John Erickson Jr. was on his way to McDonald’s for breakfast a few years ago when he saw a giant buck. He knocked on a door and gained access to 20 acres of whitetail paradise
|Rack Report Details|
|Time of Year:||October 6, 2023|
|Place:||Brown County, Wisconsin|
|Weapon:||PSE DNA compound bow|
Erickson’s buck grosses 166 3/8 inches. He had hunted the buck since 2021. Image courtesy of John Erickson Jr.
Who would think that breakfast could play a role in killing a monster buck? It certainly wasn’t even a thought in John Erickson Jr.’s mind as he and his daughter, Alexis, pulled out of the driveway and headed for McDonald’s. A short distance from their home, however, Erickson spotted a huge-bodied buck in a field. He pulled off the road, and he and his daughter watched the big buck feeding on beans. The property the buck was on has just 20 acres.
“My friend’s stepdad owns the property,” Erickson explained. “So, I called my friend and asked if his stepdad allows anyone to hunt. He replied, ‘He doesn’t have anyone hunting, but he’ll let you if you ask him.’ So, I stopped in. The only stipulation to me hunting was that I had to show the landowner the buck once I got it.”
Man, if only all requests to hunt on someone else’s property could go so smoothly.
“I set trail cameras on one side of the creek that runs through the property,” Erickson recalled. “I got pictures of does and small bucks, so I hung cameras across the creek. I immediately got a picture of the buck I’d watched in the field and another huge one. These bucks were larger than any on the 160 acres I usually hunt, so I switched gears.
“Those bucks stuck together all season long,” he continued. “I’ve never seen two fully mature bucks do that. On the last day of the season, I shot the older buck. Unfortunately, he’d busted off about 30 inches of antler. I really wanted to shoot the other buck since he wasn’t broken up, but he didn’t come out that afternoon. Interestingly, a friend found the part of my buck’s rack that had broken off more than a mile away. I was able to re-attach it almost perfectly.”
In 2022, Erickson’s focus was on the remaining big buck. He stalked the buck twice in one day during the rut. On the first attempt, the buck was bedded with a doe, but Erickson couldn’t get closer than 50 yards. The doe spooked and the two deer bolted. Only hours later, Erickson spotted the buck out there again.
“I got the wind in my face,” he said. “I was getting pretty close, and then I suddenly spotted the doe right in front of me. She jumped up, snorted and ran off. The buck stood, looked at the doe and then followed her. He came through a few more times last fall, but I didn’t get him.”
Wisconsin’s John Erickson Jr. arrowed this tremendous buck on October 6 during a cold front. His son, Emmett, helped follow the blood trail. Image courtesy of John Erickson Jr.
As the 2023 season approached, Erickson switched to cell cams so that he could stay off the property as much as possible. He had the buck’s movements absolutely pegged.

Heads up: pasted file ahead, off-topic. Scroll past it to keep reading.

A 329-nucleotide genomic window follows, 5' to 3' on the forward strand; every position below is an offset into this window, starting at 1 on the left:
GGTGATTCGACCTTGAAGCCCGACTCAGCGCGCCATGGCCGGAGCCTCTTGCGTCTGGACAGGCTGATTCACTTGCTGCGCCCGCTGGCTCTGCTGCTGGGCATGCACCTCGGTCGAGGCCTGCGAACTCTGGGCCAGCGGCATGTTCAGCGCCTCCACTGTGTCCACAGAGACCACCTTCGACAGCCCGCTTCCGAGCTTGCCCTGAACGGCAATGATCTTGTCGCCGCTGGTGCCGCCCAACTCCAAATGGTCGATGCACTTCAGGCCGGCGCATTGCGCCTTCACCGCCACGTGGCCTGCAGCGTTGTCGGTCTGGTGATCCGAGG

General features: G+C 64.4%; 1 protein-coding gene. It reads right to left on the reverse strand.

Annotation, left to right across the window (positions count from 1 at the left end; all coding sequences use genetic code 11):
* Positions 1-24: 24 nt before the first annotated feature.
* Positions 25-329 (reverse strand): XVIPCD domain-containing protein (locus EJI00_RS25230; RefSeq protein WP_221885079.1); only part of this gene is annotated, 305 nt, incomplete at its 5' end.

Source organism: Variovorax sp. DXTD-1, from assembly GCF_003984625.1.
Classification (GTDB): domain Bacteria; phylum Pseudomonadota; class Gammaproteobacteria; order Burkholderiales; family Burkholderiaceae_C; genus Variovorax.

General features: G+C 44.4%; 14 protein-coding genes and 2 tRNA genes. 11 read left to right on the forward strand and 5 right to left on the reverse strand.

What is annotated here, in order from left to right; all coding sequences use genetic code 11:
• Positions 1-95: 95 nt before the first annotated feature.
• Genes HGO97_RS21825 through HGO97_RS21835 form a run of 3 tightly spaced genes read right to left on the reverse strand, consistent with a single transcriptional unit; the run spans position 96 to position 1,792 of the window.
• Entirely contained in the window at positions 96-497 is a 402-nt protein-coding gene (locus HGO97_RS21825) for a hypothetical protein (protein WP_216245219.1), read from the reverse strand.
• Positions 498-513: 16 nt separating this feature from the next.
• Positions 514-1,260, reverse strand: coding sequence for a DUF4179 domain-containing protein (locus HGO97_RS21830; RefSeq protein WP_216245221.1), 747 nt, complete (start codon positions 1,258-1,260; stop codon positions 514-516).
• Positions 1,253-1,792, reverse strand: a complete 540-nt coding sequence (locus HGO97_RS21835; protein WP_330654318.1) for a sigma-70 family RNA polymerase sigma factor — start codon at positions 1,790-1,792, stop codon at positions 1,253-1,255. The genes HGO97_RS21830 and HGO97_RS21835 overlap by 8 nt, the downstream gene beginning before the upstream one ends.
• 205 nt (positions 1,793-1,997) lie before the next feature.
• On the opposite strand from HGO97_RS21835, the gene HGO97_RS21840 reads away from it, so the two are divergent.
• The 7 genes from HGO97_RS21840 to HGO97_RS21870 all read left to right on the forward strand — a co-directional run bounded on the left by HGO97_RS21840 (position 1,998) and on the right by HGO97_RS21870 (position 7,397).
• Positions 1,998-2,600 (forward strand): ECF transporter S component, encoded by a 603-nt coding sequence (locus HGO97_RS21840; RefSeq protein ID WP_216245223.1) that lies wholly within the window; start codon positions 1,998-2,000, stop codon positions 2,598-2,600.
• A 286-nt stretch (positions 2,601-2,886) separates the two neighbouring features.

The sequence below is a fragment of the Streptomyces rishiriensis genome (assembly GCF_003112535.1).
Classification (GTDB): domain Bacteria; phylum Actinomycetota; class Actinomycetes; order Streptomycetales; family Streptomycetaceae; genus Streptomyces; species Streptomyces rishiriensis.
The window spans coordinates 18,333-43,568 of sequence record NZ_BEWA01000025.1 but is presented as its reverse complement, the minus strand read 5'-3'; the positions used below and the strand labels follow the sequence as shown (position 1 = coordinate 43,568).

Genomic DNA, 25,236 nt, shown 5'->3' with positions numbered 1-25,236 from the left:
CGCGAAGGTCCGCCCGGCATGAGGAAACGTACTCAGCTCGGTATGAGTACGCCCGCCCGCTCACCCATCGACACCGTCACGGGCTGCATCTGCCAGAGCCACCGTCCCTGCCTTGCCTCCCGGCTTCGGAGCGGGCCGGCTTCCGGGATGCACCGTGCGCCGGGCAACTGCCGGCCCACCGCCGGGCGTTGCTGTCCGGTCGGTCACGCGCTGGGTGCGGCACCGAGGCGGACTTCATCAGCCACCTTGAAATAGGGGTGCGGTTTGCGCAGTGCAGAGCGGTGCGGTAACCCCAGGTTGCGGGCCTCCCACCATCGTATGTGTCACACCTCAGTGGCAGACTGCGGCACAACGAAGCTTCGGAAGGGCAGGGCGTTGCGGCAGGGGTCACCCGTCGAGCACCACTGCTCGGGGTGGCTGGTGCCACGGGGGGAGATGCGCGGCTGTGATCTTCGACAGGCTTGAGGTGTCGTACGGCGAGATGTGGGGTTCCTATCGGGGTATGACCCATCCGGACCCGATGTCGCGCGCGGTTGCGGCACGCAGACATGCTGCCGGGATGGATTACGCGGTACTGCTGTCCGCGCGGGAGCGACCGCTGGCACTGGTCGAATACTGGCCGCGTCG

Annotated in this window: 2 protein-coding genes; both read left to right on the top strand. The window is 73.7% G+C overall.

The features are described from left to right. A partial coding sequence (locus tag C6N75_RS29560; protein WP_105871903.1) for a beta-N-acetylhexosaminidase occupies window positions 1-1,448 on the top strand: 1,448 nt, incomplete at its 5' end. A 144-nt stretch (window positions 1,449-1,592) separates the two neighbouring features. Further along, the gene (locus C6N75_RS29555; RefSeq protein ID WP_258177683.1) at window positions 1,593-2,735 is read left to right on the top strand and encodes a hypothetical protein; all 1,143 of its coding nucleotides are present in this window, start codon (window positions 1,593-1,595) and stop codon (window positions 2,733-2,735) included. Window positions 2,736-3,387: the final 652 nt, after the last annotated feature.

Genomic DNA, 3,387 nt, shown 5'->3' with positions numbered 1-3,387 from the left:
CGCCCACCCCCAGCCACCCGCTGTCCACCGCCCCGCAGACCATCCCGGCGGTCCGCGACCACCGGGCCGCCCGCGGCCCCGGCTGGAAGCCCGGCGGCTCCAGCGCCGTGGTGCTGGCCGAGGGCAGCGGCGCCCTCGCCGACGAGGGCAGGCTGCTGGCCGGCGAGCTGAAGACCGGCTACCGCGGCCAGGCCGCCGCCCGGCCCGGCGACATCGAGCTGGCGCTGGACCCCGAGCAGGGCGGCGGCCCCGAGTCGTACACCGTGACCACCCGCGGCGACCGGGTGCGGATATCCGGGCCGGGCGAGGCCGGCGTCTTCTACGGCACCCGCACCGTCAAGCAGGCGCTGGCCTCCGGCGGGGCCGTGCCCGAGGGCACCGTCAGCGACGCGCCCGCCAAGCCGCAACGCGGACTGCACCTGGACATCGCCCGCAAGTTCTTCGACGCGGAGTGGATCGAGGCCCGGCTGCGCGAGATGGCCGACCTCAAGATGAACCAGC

“I had probably 2,000 pictures of him this year,” he told. “He was on a pattern. He would walk by my blind, through some corn, into a pumpkin patch and then bed about 100 yards from my blind. Then, he’d come right back through. He did that all summer and into the season. I sat there toward the end of September. I saw some deer, but shooting light ended, so I packed up and headed for my truck. By the time I reached the truck, my cell cam texted me a photo. Guess which deer was in that photo?”
Temperatures dropped and the wind shifted to northwest on October 6. Erickson headed for the blind. A nice 8-pointer came through. About an hour later, shooting light was fading fast. With about 10-15 minutes left, a little 6-pointer walked through without slowing down.
“It seemed like he was being pushed,” Erickson said. “I quickly looked at the trail camera pictures on my phone. I noticed that the big one was with that 6-pointer in lots of the images. I picked up my bow and set it on my lap. I knew it was go-time. Two minutes later, I caught some movement. A buck stepped out and stopped to look around. I barely glanced at the antlers. I knew that it was either my buck or another one equally as big. I drew my bow, and he took one more step and looked the other way.”
With the buck slightly quartering away, Erickson said that the opportunity couldn’t have been better.
“I didn’t have to take a breath or think twice about it,” he said. “As soon as I drew, my pin was right where it needed to be for the 28-yard shot. My shot felt good, and the buck spun around and tore off. Rain had been sprinkling for the last half an hour, so everything was wet. I walked out to where he’d been standing, and my arrow was right there coated in blood.”
John Erickson Jr.’s son, Logan, loves to hunt and fish, so he was thrilled to see his dad’s awesome buck and share in the excitement. Image courtesy of John Erickson Jr.
Erickson called a buddy and asked for help with retrieving the deer.
“He was so excited that he left the high school football game that he was at with his family and immediately came to help,” Erickson said. “Meanwhile, I picked up my son from home so that he could come along and experience the recovery. We found the buck 100-120 yards from where I shot him. He weighed 215 pounds (field-dressed), and I was thankful to put the finishing touches on a 3-year quest with this buck.”